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Sunshine Coast, B.C.


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#1 Occidental

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Posted 11 June 2019 - 01:25 AM

I have a few updates of recent trips we've made this spring on my website, but perhaps of greatest interest would be our recent spur of the moment road trip we took to the Sunshine Coast of British Columbia.  I recently completed the photos and write up in two parts available here:

https://www.occident...-c-2019-part-1/

and here:

https://www.occident...-c-2019-part-2/

We had virtually no plan due to switching from a river trip to this road trip the morning of the day we left.  It all worked out well and it was a great trip, although we could have used another few days.

 

 

 


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#2 ski3pin

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Posted 11 June 2019 - 03:02 AM

Absolutely Marvelous! Prawns, vistas, gorgeous sunsets! Dinner Rock is a must visit!


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#3 outdoornate65

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Posted 11 June 2019 - 03:03 AM

Great pics. 


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#4 Cayuse

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Posted 11 June 2019 - 02:36 PM

Great write-up.  Bummer your river trip got cancelled .  Skoomchuck has been a place in my mind since I first heard of it 30 or so years ago, someday maybe I'll paddle there.

 

Canadian customs is always so much friendlier and easier than US customs, seems like they don't want us returning to our own country!


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#5 TGK

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Posted 12 June 2019 - 04:48 AM

The Wife and I visited the Sunshine Coast a few times back in the 90's. The first time we were on a planned trip to Vancouver Island in July and it was dumping rain which was getting old. We were perusing our BC guidebook and read about the Sunshine Coast across the Strait. We could see across and the sun was shining. We caught the ferry near Campbell River. Halfway across in route to Powell River, the sun came out. We spent the rest our trip over there in the sun and enjoyed it so much, we came back a few more times.
Once with a kayak.

On one trip we found a primitive public campground on a bluff between Lund & Powell River that had a few sites, picnic tables and an outhouse. Spent a relaxing afternoon sitting on camp chairs on the bluff about 50 feet above the beach, reading, sipping beer and looking out across the strait to Vancouver Island watching the sailboats and yachts cruise by. Occasionally, I'd pull up my binoculars to check a boat out or look at a bird flying by. At one point, I caught a glint of light from a small object which appeared to be moving slowly. Periodically I'd check the movement and it appeared to be heading strait toward the campground. Eventually, I could see that it was someone in an open canoe. After quite some time he got close enough than I could see he had an innertube for flotation and a mountain bike strapped over the gunnels. Eventually, he made it to shore and proceeded to beach it below me and carry the mountain bike up the bluff. He then went back down to get the canoe, hauled it up the bluff and stashed it in the trees. I spoke with him briefly and he hand paddle across from Vancouver Island. He then got on the bike and road away. While I don't know where he departed from, the distance between Powell River and the Comax Ferry Terminal is 17 nautical miles. I've done a fair bit of canoeing, but one couldn't pay me to paddle an open canoe across that strait. Granted, he picked a stunningly calm & beautiful day for his journey. However, I'd never take the chance that it would remain calm across that great a distance. That area is beautiful and well worth a visit.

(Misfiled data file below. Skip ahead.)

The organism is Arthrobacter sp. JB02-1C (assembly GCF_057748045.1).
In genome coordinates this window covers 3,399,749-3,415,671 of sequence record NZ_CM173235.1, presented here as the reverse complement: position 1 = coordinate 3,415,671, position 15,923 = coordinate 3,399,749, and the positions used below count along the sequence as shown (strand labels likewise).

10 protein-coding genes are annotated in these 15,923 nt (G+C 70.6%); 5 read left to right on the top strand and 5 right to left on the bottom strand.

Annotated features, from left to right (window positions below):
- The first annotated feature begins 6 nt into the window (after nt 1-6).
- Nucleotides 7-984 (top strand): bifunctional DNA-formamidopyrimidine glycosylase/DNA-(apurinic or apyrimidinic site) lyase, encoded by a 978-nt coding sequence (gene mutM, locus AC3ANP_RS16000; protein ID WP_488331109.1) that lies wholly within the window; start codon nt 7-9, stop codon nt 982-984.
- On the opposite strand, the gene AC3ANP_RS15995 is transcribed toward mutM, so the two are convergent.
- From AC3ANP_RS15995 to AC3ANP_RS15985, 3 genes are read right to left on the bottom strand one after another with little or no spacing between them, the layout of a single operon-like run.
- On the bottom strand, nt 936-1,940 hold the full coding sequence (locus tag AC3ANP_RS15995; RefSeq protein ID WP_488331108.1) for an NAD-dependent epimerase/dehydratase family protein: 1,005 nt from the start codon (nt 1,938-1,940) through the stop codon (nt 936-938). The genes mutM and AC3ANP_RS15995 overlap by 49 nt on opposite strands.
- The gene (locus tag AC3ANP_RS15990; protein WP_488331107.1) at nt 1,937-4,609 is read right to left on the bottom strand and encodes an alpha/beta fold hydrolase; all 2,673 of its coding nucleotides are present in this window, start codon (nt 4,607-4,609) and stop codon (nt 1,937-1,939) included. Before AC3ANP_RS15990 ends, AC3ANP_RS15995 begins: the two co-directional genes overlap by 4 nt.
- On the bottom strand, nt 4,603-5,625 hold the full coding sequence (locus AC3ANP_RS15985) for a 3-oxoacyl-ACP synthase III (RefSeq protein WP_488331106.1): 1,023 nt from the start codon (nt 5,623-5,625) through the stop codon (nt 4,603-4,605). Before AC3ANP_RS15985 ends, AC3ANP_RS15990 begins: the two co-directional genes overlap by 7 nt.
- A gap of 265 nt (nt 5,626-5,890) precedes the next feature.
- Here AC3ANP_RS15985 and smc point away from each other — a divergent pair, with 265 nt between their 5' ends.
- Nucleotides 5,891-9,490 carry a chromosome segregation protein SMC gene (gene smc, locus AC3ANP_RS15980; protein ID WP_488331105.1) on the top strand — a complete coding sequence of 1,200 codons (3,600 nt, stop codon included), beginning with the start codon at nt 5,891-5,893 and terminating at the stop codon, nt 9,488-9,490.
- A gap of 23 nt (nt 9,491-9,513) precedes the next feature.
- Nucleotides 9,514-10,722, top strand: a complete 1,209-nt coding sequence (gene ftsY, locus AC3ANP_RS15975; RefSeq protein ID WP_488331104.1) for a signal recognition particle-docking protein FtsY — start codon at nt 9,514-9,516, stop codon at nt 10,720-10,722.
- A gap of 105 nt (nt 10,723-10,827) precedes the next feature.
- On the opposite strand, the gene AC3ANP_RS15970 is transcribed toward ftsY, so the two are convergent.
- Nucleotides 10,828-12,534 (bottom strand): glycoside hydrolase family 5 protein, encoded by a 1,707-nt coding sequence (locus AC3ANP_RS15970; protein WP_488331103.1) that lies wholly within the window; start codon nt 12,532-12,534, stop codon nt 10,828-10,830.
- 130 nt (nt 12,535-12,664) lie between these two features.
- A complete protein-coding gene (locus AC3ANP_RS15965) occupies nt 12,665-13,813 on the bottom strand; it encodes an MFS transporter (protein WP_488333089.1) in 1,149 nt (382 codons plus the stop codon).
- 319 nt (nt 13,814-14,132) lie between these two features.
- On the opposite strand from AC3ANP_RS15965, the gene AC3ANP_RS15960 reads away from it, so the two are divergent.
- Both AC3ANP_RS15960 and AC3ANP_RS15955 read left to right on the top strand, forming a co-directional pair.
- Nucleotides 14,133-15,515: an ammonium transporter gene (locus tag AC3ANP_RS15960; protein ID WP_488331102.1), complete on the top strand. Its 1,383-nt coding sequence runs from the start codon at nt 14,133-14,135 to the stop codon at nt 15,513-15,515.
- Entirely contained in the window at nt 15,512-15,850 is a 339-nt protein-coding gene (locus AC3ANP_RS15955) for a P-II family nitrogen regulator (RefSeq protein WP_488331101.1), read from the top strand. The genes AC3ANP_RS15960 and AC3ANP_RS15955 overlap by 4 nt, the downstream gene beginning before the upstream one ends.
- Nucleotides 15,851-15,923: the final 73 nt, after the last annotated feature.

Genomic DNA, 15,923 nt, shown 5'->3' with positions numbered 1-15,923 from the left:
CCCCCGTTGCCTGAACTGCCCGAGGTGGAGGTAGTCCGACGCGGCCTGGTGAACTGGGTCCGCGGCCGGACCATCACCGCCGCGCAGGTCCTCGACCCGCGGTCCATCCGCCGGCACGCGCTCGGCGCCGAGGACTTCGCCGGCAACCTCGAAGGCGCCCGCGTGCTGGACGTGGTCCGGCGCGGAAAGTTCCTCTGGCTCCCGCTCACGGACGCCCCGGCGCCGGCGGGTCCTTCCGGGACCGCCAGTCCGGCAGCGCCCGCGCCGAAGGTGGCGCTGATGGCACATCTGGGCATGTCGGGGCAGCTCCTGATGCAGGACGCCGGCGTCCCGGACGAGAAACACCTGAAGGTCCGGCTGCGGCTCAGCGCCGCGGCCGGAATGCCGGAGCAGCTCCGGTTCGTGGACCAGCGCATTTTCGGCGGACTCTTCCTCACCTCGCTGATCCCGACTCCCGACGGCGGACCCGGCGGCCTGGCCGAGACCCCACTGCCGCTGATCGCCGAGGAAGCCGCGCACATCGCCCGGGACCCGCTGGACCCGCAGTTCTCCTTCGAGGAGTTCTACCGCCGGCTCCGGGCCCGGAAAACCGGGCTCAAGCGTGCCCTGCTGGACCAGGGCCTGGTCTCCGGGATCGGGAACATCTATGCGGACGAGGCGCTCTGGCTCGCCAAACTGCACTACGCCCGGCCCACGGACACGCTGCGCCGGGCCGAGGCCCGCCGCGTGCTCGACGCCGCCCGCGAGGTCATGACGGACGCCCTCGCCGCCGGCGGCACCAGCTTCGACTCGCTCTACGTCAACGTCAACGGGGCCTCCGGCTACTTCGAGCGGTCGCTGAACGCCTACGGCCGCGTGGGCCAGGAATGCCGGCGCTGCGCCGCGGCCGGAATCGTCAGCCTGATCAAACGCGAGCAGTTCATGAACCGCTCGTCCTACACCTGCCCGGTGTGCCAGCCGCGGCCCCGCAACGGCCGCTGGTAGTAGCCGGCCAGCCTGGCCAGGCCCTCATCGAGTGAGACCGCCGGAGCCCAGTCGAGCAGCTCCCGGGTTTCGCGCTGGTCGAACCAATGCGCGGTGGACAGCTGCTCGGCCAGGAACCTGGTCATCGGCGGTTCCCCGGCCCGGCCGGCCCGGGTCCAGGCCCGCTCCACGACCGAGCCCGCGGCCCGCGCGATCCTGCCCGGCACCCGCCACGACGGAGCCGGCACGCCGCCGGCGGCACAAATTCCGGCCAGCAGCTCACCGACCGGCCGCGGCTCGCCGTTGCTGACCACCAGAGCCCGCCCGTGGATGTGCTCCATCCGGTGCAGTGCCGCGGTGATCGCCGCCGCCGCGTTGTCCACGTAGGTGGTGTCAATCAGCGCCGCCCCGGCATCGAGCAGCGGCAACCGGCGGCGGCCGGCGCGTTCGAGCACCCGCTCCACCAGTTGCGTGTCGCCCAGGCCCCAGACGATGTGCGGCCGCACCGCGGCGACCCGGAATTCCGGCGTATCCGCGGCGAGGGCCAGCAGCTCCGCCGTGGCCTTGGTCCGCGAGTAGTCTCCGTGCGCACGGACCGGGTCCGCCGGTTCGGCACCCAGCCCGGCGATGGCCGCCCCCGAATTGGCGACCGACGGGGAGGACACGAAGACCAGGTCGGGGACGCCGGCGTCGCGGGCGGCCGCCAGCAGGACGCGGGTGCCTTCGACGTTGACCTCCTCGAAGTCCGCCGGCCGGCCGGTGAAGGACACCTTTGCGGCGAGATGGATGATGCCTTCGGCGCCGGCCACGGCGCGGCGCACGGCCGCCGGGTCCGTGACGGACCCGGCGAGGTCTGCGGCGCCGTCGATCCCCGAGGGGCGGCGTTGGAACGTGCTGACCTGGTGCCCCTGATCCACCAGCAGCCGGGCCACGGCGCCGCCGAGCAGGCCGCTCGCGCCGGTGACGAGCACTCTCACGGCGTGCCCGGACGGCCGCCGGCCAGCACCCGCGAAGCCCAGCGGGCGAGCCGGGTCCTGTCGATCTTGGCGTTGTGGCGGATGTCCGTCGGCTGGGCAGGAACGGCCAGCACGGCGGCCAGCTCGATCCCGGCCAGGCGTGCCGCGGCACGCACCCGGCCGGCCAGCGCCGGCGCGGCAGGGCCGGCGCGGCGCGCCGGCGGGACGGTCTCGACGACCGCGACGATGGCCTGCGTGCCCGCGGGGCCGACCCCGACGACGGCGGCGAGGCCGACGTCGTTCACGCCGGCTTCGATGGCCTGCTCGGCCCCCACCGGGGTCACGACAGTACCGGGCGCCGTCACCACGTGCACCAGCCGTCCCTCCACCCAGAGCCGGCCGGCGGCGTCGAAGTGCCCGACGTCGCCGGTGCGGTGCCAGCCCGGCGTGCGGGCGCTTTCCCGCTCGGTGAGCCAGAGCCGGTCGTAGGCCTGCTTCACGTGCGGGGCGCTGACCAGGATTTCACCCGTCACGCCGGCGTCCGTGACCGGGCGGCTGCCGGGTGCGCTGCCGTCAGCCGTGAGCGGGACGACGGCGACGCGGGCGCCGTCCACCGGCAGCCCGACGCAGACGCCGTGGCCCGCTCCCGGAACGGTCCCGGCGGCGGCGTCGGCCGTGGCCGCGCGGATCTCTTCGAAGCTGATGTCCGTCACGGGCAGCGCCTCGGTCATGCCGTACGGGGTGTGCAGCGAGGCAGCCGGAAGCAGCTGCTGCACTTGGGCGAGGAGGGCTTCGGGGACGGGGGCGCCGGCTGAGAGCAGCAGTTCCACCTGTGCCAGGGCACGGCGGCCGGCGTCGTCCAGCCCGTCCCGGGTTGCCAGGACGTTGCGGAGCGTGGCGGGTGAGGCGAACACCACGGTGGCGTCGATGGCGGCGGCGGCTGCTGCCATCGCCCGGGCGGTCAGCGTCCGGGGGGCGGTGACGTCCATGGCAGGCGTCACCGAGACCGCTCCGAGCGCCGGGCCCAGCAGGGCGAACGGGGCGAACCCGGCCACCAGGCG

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#6 Casa Escarlata Robles Too

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Posted 12 June 2019 - 07:18 PM

Great trip.

BC is such a incredible place.

We have been visiting BC ,Vancouver to be exact since

1979. Bummer about the firewood.

We never carry any but do know that you can't take any into Canada either.

I am surprised you didn't get caught in a "Catch 22" with the wood.

Nice of Canada to let you return it.

Customs can be a pain some times.

If they have loads of time and are lonely they seem to ask a lot of questions.

 

Great photos. The shrimp were I think about $35 a pound you must have had a little over a 1/2 pound.

Looked yummy.

Don't let the officials keep you from traveling.

Frank